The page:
How N.Y.C.'s Broadway Gave Its Name to an L.A. Street

Broadway was still known as Fort Street when this photograph, looking south down the unpaved road from north of Temple, was taken in 1885. Courtesy of the Photo Collection - Los Angeles Public Library.

Why does downtown Los Angeles' grid include a street with such a distinctively New York name? Broadway may be one of L.A.'s oldest streets -- laid out by surveyor Edward O. C. Ord in 1849 -- but until 1890, Angelenos knew it only as Fort Street.

Problems with pronunciation provided the impetus for the name change. By the late 1880s, Los Angeles was home to a growing, influential minority of German immigrants -- a group whose native tongue lacked the "th" sound used in so many English words. Confusion reigned as Angelenos with German accents pronounced two intersecting streets, Fort and Fourth, identically. Even when pronounced by native English speakers, the difference was hard to discern over the city's primitive telephone lines.

Fort Street was then transitioning from residential street into retail district, and such confusion threatened to retard its development. In early 1890, a group of residents and merchants along Fort Street -- led by printer Fred Lind Alles, originally of Pittsburgh, Pennsylvania but then a resident of Fort and Fourth -- petitioned the city for a name change.

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When E.O.C. Ord platted out Los Angeles' streets in 1849, he named one after an adobe fort (seen on the right) named Fort Moore. Detail of Ord's 1849 plan, courtesy of the Map Collection - Los Angeles Public Library.

Circa 1860 view of Fort Street from Poundcake Hill. Courtesy of the USC Libraries - California Historical Society Collection

Sentiment almost sank the proposition; Fort Street's name referred to Fort Moore, a hilltop battlement built during the Mexican-American War that historic-minded Angelenos (including the leadership of the Los Angeles Times) didn't want to forget.

But when a consensus eventually formed to rename Fort Street, the question became: to what? Los Angeles needed a name that would project its hopes for the future of Fort Street, which was only then emerging as a retail corridor. One suggestion was Market Street. But as Alles recalled decades later, "I felt we shouldn't copy San Francisco."

Turning away from its northern rival, Alles and his allies instead looked to the east. New York was then, as now, the nation's most populous city. But in 1890 its population of 1.5 million dwarfed Los Angeles' 50,000. For an upstart city like Los Angeles, which had just emerged from a turbulent real estate boom and bust cycle, there was no shame in purloining one of New York's most distinctive street names.

Broadway -- the Anglicized version of a Dutch name (Brede Weg) for the road that meanders through Manhattan and the Bronx, tracing an old Indian footpath -- seemed a natural choice. Just two years earlier, the city had widened Fort Street's sidewalks by five feet on each side, creating a broad, 85-foot avenue. (Many other American cities also borrowed the name -- including San Francisco.)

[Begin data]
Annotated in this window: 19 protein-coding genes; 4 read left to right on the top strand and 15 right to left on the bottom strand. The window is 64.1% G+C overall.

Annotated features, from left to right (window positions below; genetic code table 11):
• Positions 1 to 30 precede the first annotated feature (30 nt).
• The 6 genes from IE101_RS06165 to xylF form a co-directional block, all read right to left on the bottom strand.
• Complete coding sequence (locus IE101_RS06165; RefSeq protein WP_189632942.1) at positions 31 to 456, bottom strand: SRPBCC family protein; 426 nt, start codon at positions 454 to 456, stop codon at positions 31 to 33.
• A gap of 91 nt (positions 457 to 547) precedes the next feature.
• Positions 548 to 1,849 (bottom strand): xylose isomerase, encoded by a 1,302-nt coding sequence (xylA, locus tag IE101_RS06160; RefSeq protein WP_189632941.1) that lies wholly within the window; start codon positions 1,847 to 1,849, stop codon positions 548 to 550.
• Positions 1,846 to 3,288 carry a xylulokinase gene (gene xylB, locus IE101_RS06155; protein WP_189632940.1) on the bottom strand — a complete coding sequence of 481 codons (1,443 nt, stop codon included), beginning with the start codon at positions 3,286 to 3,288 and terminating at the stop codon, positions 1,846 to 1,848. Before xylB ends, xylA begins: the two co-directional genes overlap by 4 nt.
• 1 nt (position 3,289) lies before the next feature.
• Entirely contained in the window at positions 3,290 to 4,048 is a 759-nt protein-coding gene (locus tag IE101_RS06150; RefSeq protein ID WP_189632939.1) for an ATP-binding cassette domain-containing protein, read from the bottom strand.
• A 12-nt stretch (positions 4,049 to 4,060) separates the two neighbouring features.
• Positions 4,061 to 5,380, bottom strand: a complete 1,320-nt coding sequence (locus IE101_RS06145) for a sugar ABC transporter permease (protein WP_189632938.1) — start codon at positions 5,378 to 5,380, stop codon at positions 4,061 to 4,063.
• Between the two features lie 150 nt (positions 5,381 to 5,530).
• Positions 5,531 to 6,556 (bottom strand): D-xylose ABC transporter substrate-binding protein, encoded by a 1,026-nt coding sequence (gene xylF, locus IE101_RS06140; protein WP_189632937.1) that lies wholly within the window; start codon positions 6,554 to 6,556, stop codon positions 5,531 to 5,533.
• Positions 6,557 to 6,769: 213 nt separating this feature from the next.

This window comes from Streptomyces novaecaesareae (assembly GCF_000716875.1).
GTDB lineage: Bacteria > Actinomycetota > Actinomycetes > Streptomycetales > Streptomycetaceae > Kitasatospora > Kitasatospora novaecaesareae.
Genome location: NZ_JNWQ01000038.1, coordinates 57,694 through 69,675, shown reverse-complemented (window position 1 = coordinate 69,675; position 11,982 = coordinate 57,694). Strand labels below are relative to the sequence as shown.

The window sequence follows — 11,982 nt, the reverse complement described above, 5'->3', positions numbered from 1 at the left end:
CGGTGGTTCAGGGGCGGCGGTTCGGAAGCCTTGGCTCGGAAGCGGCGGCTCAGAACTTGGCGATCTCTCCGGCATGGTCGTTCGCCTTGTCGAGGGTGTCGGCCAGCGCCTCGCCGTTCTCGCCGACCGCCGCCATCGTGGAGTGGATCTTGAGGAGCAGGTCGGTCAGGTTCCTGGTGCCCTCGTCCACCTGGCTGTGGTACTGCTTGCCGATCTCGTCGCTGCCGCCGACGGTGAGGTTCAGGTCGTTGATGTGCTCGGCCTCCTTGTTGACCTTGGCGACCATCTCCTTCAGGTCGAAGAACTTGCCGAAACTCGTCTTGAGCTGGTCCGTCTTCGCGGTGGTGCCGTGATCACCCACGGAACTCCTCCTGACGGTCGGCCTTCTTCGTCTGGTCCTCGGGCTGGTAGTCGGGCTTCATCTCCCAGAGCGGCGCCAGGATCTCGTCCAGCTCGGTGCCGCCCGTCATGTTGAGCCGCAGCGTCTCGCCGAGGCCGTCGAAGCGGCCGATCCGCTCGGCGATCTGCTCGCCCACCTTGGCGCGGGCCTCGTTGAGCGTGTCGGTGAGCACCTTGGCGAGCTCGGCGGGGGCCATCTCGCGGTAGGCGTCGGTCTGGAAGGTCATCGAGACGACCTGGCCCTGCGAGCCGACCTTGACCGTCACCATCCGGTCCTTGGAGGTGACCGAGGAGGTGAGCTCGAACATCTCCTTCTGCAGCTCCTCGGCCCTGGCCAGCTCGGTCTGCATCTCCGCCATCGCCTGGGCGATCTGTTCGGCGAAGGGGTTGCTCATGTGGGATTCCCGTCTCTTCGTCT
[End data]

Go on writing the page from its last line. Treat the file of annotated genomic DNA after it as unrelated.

On Feb. 17, 1890, the matter came before the city council, which gave its unanimous approval. Two days later, when Mayor Henry Hazard signed the ordinance, Fort Street passed into historical oblivion, and Los Angeles began to sound just a little more like New York.

Special thanks to fellow KCET.org contributor Ed Fuentes for inspiring the topic of this post.

Fort Street is visible in the center of this photograph, taken circa 1868. Courtesy of the USC Libraries - California Historical Society Collection.

Detail of an 1873 lithograph showing Fort Street dead-ending at Ninth. Courtesy of the USC Libraries - California Historical Society Collection.

Circa 1889 view of Fort Street looking north from Second. Courtesy of the USC Libraries - California Historical Society Collection.

1886 view of Fort Street, looking north from Third. Courtesy of the Photo Collection - Los Angeles Public Library.

By the late 1870s, Fort Street had become Los Angeles' most fashionable residential street. Pictured here is the house of lawyer Henry O'Melveny at Fort and Second. Courtesy of the Photo Collection - Los Angeles Public Library.

In 1888, Los Angeles' new city hall opened on the east side of Fort Street between Second and Third. Courtesy of the USC Libraries - California Historical Society Collection.

Printer Fred Alles, pictured here in 1903, petitioned the city council to change Fort Street's name to Broadway. Photo courtesy of the USC Libraries - California Historical Society Collection.

In 1896, Arthur Letts opened The Broadway Department Store at the former intersection of Fort and Fourth, and the Broadway name had become localized. Courtesy of the USC Libraries - California Historical Society Collection.

L.A. as Subject is an association of more than 230 libraries, museums, official archives, cultural institutions, and private collectors. Hosted by the USC Libraries, L.A. as Subject is dedicated to preserving and telling the sometimes-hidden stories and histories of the Los Angeles region.

Composite photo of present-day Broadway in New York and Los Angeles that appears when sharing this photo on social media by Flickr users Jacob-uptown (left) and Kent Kanouse (right). Used under the same Creative Commons License.

About the Author

A writer specializing in Los Angeles history, Nathan Masters serves as manager of academic events and programming communications for the USC Libraries, the host institution for L.A. as Subject.
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